Well, my friend can copyedit . . .

Recently someone said to me that she had copyedited a friend’s manuscript. She also said that she was the third copyeditor to do so. Hmmm . . . I didn’t know her to be a professional copyeditor. She’s smart, educated, and resourceful, but she’s not a copyeditor. And clearly, if the guy was on his third copyeditor, he wasn’t Spiral Galaxy Hubble Ultra Deep Fieldbothering to hire a professional one.

This anecdote perfectly illustrates why so many books go to print with tremendous errors in grammar, structure, syntax, and more. People who are very, very good at spotting typos and punctuation and spelling errors seem to think that this skill somehow qualifies them for copyediting. (I know; I used to think that, too.) Unfortunately, it makes my job as a copyeditor more difficult, as I find myself in the position of educating people about what copyediting actually entails as opposed to the “copyediting” that friends with English degrees do.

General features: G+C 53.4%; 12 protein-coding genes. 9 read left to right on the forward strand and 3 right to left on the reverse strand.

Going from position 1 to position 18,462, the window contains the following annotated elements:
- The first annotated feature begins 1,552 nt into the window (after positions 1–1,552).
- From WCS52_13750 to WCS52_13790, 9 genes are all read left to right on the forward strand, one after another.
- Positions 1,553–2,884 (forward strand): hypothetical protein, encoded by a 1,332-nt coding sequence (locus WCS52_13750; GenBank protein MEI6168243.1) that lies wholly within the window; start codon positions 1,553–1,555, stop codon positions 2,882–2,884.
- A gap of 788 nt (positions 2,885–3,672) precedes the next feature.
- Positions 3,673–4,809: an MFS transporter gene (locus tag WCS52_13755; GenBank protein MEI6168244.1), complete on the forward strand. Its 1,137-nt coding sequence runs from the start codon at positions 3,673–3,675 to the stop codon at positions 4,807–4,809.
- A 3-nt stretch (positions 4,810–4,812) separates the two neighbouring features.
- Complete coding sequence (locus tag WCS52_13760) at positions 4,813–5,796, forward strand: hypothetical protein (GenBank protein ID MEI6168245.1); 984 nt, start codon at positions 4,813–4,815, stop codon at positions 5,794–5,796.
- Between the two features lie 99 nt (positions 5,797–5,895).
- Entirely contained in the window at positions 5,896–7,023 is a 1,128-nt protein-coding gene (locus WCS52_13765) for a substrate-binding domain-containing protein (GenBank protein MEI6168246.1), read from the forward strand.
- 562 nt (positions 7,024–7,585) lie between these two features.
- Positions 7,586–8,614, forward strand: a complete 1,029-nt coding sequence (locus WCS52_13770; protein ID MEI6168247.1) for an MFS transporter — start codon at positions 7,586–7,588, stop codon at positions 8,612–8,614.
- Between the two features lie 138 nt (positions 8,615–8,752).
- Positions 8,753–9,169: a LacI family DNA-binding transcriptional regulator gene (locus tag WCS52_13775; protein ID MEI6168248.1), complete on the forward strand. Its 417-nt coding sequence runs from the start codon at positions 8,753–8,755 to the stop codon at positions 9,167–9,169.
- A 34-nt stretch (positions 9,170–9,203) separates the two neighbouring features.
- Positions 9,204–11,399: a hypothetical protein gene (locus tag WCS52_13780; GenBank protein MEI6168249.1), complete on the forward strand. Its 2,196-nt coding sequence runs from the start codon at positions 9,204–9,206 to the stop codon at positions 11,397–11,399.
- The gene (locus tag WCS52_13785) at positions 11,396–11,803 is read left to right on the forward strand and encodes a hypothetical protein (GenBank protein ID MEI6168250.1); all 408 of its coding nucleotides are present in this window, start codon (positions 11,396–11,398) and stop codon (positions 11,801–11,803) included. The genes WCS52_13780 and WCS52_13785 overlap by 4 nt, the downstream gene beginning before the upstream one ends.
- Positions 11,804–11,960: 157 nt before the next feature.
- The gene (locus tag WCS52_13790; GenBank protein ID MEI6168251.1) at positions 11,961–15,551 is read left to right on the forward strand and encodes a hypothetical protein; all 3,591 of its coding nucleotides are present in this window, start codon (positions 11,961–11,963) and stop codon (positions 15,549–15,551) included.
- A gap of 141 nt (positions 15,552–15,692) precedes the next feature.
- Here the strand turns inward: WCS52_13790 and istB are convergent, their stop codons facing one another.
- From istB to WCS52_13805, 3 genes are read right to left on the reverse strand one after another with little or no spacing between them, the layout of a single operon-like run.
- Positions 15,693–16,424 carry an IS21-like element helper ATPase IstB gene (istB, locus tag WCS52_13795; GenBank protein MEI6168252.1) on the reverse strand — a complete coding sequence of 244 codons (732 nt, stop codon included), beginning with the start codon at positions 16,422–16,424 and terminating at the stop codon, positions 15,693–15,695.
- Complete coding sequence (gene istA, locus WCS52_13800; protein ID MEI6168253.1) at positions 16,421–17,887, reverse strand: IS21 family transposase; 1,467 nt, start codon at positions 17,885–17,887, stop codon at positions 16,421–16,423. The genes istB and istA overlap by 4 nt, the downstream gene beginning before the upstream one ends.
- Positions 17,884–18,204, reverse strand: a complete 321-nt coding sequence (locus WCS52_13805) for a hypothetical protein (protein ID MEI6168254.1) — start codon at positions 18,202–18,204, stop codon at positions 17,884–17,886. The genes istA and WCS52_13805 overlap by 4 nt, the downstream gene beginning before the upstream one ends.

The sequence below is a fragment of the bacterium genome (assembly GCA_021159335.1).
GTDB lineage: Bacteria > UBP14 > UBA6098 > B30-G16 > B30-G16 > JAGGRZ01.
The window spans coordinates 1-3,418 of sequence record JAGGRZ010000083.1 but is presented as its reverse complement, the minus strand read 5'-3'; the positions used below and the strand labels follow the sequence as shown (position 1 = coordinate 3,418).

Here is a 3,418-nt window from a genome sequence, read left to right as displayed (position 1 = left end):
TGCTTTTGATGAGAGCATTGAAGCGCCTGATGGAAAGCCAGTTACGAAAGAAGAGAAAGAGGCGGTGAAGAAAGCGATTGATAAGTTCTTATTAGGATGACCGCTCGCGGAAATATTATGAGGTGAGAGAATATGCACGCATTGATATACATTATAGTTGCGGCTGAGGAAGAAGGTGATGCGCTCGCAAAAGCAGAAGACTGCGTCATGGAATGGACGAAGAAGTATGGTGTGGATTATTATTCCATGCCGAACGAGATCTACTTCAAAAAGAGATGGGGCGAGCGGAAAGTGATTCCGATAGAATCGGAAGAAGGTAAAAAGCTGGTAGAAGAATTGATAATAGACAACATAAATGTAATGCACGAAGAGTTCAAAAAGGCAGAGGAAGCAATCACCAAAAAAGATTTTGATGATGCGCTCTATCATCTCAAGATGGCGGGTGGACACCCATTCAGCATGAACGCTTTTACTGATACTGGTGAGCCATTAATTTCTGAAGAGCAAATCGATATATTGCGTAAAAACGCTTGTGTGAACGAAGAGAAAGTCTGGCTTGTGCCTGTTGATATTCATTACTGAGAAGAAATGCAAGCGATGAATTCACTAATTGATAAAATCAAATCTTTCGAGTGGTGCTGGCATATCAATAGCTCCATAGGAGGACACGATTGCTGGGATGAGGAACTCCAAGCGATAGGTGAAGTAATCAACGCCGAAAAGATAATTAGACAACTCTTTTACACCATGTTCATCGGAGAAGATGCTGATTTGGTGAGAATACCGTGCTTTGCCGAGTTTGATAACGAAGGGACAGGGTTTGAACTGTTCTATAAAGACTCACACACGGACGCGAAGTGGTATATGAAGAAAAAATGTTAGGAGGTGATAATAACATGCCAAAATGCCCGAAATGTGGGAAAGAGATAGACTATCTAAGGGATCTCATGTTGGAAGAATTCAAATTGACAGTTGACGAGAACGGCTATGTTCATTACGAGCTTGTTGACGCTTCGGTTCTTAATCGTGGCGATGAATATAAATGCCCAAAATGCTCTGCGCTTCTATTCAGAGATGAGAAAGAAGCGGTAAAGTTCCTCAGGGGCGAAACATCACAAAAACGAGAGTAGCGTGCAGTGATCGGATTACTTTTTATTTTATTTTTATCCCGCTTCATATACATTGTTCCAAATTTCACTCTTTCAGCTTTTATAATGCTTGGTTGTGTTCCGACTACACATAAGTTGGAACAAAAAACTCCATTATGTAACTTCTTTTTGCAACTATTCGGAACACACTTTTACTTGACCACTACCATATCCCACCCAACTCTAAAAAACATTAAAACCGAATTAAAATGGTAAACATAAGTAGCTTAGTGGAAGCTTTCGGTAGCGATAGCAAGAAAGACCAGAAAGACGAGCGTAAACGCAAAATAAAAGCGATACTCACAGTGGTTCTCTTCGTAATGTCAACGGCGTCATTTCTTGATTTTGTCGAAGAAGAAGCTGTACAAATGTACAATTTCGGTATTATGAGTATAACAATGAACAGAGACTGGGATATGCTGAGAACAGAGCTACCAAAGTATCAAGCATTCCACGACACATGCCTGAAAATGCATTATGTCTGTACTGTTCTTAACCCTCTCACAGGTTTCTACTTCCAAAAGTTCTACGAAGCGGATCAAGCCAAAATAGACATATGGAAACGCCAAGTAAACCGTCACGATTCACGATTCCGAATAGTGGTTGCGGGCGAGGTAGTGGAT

I certainly recommend having friends and family read your manuscript and give you feedback. They can even point out those pesky typos pretty easily. But copyediting, professional copyediting, involves so much more. For one thing, a copyeditor ensures that a word you’re using is being used properly or that it’s really the word you want to use to say what you mean.

One of my favorite examples is using the words “comprised” and “composed” correctly. Many of us grew up saying something is “comprised of” other things. This is incorrect. Nothing is EVER “comprised of.” You probably mean “composed of” when you’re tempted to use the former.

Here’s how you can remember the difference:

The parts compose the whole, but the whole comprises the parts.

Merriam-Webster Collegiate Dictionary, 11th ed. defines “compose” as:

To form by putting together: FASHION <a committee composed of three representatives>; to form the substance of: CONSTITUTE <composed of many ingredients>

M-W defines “comprise” as:

To be made up of <a vast installation, comprising fifty buildings>

So then we see:

Galaxies, quasars, and intergalactic space compose the universe. (Parts making up the whole) OR

The universe is composed of galaxies, quasars, and intergalactic space.


The universe comprises galaxies, quasars, and intergalactic space. (Whole made of its parts.)

There is no “of” after comprises. Ever.

That’s the kind of detail that copyeditors bring to the table. This is just one teeny, tiny example of how we elevate your manuscript, or any kind of writing, to a level of professionalism that you can be truly proud of. Leave the profession to the professionals. It will make a difference in your final product.